Another essential for any community is perseverance in the economic policy which for a course of years is found best fitted to its peculiar needs. The question of combining such fixedness of economic policy as regards the tariff, while at the same time allowing for a necessary. and proper readjustment of duties in particular schedules, as such readjustment becomes a matter of pressing importance, is not an easy one. It is perhaps too much to expect that from the discussion of such a question it would be possible wholly to eliminate political partisan ship. Yet those who believe, as we all must when we think seriously on the subject, that the proper aim of the party system is after all simply to subserve the public good, cannot but hope that where such partisanship on a matter of this kind conflicts with the public good it shall at least be minimized. It is all right and inevitable that we should divide on party lines, but woe to us if we are not Americans first, and party men second. What we really need in this country is to treat the tariff as a business proposition from the standpoint of the interests of the country as a whole, and not from the standpoint of the temporary needs of any political party. It surely ought not to be necessary to dwell upon the extreme unwisdom, from a business standpoint, from the standpoint of national prosperity, of violent and radical changes amounting to the direct upsetting of tariff policies at intervals of every few years. A nation like ours can adjust its business after a fashion to any kind of tariff. But neither our nation nor any other can stand the ruinous policy of readjusting its business to radical changes in the tariff at short intervals. This is more true now than ever it was before, for owing to the immense extent and variety of our products, the tariff schedules of today carry rates of duty on more than four thousand articles. Continual sweeping changes in such a tariff, touching so intimately the commercial interests of the nation which stands as one of the two or three greatest in the whole industrial world, cannot but be disastrous. Yet on the other hand where the industrial needs of the nation shift as rapidly as they do with us, it is a matter of prime importance that we should be able to readjust our economic policy as rapidly as possible and with as little friction as possible to these needs.
We need a scheme which will enable us to provide a reapplication of the principle to the changed conditions. The problem therefore is to devise some method by which these shifting needs can be recognized and the necessary readjustments of duties provided without forcing the entire business community, and therefore the entire nation, to submit to a violent surgical operation, the mere threat of which, and still more the accomplished fact of which, would probably paralyze for a considerable time all the industries of the country. Such radical action. might very readily reproduce the conditions from which we suffered nine years ago, in 1893. It is on every account most earnestly to be hoped that this problem can be solved in some manner into which partisanship shall enter as a purely secondary consideration, if at all, that is, in some manner which shall provide for an earnest effort by non—partisan inquiry and action to secure any changes the need of which is indicated by the effect found to proceed from a given rate of duty on a given article; its effect, if any, as regards the creation of a substantial monopoly; its effect upon domestic prices, upon the revenue of the government, upon importations from abroad, upon home productions, and upon consumption. In other words, we need to devise some machinery by which, while persevering in the policy of a protective tariff, in which I think the nation as a whole has now generally acquiesced, we would be able to correct the irregularities and remove the incongruities produced by changing conditions, without destroying the whole structure. Such machinery would permit us to continue our definitely settled tariff policy, while providing for the changes in duties upon particular schedules which must inevitably and necessarily take place from time to time as matters of legislative and administrative detail. This would secure the needed stability of economic policy which is a prime factor in our industrial success, while doing away with any tendency to fossilization. It would recognize the fact that, as our needs shift, it may be found advisable to alter rates and schedules, adapting them to the changed conditions and necessities of the whole people; and this would be in no wise incompatible with preserving the principle of protection, for belief in the wisdom of a protective tariff is in no way inconsistent with frankly admitting the desirability of changing a set of schedules, when from any cause such change is in the interests of the nation as a whole—and our tariff policy is designed to favor the interests of the nation as a whole and not those of any particular set of individuals save as an incident to this building up of national well-being. There are two or three different methods by which it will be possible to provide such readjustment without any shock to the business world. My personal preference would be for action which should be taken only after preliminary inquiry by and upon the findings of a body of experts of such high character and ability that they could be trusted to deal with the subject purely from the standpoint of our business and industrial needs; but, of course, Congress would have to determine for itself the exact method to be followed. The Executive has at its command the means for gathering most of the necessary data, and can act whenever it is the desire of Congress that it should act. That the machinery for carrying out the policy above outlined can be provided I am very certain, if only our people will make up their minds that the health of the community will be subserved by treating the whole question primarily from the stand point of the business interests of the entire country, rather than from the standpoint of the fancied interests of any group of politicians.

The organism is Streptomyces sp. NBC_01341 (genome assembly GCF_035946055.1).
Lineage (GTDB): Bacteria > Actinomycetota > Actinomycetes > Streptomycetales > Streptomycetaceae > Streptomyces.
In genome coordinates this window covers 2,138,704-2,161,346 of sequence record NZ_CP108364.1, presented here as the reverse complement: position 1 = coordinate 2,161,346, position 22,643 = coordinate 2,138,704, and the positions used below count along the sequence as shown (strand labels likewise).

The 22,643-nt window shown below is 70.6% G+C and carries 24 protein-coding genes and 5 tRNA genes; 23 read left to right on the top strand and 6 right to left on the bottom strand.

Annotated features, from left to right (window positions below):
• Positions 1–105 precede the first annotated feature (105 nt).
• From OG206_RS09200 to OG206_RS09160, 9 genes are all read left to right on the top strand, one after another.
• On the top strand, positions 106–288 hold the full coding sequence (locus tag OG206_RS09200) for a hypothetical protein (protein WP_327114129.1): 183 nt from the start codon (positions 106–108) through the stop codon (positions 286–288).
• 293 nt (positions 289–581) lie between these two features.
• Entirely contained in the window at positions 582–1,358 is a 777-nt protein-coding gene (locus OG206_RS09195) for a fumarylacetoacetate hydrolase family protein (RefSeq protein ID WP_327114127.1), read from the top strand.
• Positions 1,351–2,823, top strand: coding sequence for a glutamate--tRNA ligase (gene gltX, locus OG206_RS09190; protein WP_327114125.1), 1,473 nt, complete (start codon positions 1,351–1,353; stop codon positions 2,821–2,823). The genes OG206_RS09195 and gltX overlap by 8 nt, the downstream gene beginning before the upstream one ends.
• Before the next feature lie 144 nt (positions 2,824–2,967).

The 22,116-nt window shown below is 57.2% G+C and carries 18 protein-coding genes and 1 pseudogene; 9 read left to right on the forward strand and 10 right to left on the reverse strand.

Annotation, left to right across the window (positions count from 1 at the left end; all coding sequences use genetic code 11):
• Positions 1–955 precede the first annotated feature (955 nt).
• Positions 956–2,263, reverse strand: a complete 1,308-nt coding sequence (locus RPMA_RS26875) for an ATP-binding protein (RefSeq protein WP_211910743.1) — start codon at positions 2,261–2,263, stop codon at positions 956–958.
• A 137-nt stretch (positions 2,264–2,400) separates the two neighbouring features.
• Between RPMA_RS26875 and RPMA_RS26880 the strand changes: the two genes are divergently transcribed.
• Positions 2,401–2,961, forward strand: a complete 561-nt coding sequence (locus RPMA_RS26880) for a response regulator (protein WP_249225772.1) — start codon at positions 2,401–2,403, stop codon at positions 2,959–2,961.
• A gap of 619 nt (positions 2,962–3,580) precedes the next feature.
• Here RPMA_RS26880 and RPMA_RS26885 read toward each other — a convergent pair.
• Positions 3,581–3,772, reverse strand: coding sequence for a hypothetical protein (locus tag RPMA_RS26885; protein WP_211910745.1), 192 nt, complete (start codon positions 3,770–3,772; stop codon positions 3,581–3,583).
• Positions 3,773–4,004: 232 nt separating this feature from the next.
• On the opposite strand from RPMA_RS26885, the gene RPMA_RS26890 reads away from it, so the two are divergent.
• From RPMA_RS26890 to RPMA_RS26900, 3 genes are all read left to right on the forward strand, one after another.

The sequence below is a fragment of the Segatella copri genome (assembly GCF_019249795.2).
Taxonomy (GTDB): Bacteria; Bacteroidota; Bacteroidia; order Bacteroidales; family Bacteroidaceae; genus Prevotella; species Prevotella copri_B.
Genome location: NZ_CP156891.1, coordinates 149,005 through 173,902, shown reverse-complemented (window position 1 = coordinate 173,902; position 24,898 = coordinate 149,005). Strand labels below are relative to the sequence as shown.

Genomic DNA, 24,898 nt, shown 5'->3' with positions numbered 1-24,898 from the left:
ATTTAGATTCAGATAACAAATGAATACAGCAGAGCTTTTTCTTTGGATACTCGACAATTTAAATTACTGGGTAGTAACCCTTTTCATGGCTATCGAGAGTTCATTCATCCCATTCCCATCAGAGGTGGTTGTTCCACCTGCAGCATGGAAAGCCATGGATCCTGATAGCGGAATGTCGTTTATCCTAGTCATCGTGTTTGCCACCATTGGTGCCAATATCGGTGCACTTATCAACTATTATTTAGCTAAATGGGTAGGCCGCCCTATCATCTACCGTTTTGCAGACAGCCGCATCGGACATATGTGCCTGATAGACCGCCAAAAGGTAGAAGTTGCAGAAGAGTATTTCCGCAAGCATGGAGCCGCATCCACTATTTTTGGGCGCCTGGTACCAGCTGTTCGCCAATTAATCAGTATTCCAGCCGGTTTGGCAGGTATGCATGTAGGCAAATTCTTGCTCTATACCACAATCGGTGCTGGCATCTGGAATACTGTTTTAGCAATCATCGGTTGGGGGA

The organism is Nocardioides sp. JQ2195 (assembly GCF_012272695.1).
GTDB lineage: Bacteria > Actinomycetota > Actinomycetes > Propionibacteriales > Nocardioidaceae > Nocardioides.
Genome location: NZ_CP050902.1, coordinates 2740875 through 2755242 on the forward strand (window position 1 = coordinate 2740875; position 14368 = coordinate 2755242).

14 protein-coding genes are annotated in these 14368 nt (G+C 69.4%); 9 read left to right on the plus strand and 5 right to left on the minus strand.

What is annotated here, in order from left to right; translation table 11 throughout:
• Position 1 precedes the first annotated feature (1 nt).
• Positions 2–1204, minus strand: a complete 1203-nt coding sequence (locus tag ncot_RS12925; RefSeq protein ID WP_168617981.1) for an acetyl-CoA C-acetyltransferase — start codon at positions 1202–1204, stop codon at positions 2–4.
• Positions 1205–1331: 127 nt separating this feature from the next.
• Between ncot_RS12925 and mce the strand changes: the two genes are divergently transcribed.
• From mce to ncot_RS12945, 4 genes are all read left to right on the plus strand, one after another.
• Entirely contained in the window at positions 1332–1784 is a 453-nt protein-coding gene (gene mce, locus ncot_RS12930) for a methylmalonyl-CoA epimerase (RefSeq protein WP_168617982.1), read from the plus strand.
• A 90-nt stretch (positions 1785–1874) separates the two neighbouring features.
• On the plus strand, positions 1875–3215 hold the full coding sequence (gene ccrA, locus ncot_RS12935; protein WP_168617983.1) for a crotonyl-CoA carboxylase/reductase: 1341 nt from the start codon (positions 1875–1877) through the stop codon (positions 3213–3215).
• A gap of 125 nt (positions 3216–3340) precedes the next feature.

Of course in making any changes we should have to proceed in accordance with certain fixed and definite principles, and the most important of these is an avowed determination to protect the interests of the American producer, be he business man, wage-worker, or farmer. The one consideration which must never be omitted in a tariff change is the imperative need of preserving the American standard of living for the American workingman. The tariff rate must never fall below that which will protect the American workingman by allowing for the difference between the general labor cost here and abroad, so as at least to equalize the conditions arising from the difference in the standard of labor here and abroad—a difference which it should be our aim to foster in so far as it represents the needs of better educated, better paid, better fed, and better clothed workingmen of a higher type than any to be found in a foreign country. At all hazards and no matter what else is sought for or accomplished by changes of the tariff, the American workingman must be protected in his standard of wages, that is, in his standard of living, and must be secured the fullest opportunity of employment. Our laws should in no event afford advantage to foreign industries over American industries. They should in no event do less than equalize the difference in conditions at home and abroad. The general tariff policy to which, without regard to changes in detail, I believe this country to be irrevocably committed, is fundamentally based upon ample recognition of the difference in labor cost here and abroad; in other words, the recognition of the need for full development of the intelligence, the comfort, the high standard of civilized living and the inventive genius of the American workingman as compared to the workingman of any other country in the world.
Theodore Roosevelt, Remarks in Logansport, Indiana Online by Gerhard Peters and John T. Woolley, The American Presidency Project https://www.presidency.ucsb.edu/node/343524